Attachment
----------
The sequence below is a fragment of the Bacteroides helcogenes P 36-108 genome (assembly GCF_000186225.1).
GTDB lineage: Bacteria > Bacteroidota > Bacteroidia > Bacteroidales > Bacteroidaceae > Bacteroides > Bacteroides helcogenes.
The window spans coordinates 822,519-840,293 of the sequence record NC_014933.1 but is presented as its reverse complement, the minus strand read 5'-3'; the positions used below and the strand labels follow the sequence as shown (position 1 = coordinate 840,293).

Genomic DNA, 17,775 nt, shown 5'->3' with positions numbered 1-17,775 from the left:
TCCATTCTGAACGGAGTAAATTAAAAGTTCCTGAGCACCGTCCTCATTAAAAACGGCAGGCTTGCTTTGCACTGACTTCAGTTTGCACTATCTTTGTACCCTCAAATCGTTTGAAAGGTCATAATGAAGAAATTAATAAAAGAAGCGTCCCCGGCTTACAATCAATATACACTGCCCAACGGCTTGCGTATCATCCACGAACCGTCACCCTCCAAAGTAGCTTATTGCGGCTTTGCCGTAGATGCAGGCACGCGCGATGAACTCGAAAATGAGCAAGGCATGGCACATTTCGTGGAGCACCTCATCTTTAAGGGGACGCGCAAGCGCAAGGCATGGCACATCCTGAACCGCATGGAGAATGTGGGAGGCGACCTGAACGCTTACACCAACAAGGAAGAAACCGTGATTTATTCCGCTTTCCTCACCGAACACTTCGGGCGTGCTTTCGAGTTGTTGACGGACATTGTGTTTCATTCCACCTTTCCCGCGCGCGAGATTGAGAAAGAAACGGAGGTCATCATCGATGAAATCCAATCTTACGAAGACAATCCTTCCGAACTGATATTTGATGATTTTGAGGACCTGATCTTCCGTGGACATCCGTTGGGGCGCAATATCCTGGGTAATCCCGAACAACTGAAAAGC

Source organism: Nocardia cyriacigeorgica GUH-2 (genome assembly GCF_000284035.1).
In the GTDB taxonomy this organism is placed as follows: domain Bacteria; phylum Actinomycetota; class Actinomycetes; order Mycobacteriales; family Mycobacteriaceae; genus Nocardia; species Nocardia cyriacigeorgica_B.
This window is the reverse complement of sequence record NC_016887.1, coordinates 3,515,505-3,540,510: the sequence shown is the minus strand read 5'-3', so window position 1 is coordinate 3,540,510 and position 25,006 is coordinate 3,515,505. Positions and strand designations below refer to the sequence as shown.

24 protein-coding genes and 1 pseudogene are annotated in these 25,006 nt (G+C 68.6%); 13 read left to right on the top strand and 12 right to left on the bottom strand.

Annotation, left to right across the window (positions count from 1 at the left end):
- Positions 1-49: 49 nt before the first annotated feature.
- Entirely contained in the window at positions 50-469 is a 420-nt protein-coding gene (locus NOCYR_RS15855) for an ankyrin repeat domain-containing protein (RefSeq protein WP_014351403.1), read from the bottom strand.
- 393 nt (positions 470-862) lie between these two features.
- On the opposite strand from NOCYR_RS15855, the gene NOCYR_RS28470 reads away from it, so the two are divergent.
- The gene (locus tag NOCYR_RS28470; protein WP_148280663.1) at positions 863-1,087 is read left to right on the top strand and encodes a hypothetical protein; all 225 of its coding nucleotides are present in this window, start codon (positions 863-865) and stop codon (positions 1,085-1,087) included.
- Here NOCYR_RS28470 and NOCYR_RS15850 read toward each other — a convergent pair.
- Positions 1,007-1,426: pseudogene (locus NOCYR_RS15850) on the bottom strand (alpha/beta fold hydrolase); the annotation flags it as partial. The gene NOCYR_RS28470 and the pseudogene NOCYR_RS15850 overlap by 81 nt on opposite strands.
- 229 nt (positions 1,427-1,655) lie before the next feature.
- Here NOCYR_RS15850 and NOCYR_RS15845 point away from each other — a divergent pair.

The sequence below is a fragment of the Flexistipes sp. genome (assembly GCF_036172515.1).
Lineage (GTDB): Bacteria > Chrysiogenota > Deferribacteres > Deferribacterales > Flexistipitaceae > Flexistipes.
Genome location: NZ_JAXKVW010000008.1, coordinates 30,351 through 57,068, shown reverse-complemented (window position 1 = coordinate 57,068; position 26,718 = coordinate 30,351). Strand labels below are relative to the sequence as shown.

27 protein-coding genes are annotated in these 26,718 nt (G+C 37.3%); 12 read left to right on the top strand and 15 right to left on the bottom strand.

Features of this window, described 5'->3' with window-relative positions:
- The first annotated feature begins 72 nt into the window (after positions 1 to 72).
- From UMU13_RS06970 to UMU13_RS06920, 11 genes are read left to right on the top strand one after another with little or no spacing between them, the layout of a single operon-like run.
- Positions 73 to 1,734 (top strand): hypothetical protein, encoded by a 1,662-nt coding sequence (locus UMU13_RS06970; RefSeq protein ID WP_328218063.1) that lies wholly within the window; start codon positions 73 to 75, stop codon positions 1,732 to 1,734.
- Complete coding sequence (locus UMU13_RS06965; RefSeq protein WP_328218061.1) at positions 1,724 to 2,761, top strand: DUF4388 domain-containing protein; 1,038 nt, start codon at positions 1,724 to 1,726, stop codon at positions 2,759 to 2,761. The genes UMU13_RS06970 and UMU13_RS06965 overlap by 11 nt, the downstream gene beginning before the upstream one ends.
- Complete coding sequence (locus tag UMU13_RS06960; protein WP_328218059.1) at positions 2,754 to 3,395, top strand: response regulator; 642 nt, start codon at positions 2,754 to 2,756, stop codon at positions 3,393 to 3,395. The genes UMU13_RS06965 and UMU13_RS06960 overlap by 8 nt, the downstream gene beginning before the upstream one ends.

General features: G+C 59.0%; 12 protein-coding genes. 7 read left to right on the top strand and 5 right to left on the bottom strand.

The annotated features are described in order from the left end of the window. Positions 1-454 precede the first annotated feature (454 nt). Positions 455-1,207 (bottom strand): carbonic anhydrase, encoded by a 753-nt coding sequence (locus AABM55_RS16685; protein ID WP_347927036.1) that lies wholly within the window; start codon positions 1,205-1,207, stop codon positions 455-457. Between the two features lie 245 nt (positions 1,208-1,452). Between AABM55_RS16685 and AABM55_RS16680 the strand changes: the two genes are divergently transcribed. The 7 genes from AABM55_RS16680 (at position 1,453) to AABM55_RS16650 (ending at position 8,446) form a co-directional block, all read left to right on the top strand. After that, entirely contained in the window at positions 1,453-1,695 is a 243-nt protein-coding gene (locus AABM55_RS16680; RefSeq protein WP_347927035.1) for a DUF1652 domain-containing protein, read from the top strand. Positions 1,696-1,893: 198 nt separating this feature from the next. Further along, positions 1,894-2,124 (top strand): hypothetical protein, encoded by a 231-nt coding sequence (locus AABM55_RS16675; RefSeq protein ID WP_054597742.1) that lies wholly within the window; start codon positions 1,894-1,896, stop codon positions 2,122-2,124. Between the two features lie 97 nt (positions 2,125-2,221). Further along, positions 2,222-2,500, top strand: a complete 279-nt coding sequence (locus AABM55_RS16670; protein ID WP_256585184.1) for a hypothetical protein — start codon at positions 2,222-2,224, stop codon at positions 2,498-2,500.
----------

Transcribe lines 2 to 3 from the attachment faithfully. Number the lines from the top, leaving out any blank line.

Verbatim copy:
GTDB lineage: Bacteria > Bacteroidota > Bacteroidia > Bacteroidales > Bacteroidaceae > Bacteroides > Bacteroides helcogenes.
The window spans coordinates 822,519-840,293 of the sequence record NC_014933.1 but is presented as its reverse complement, the minus strand read 5'-3'; the positions used below and the strand labels follow the sequence as shown (position 1 = coordinate 840,293).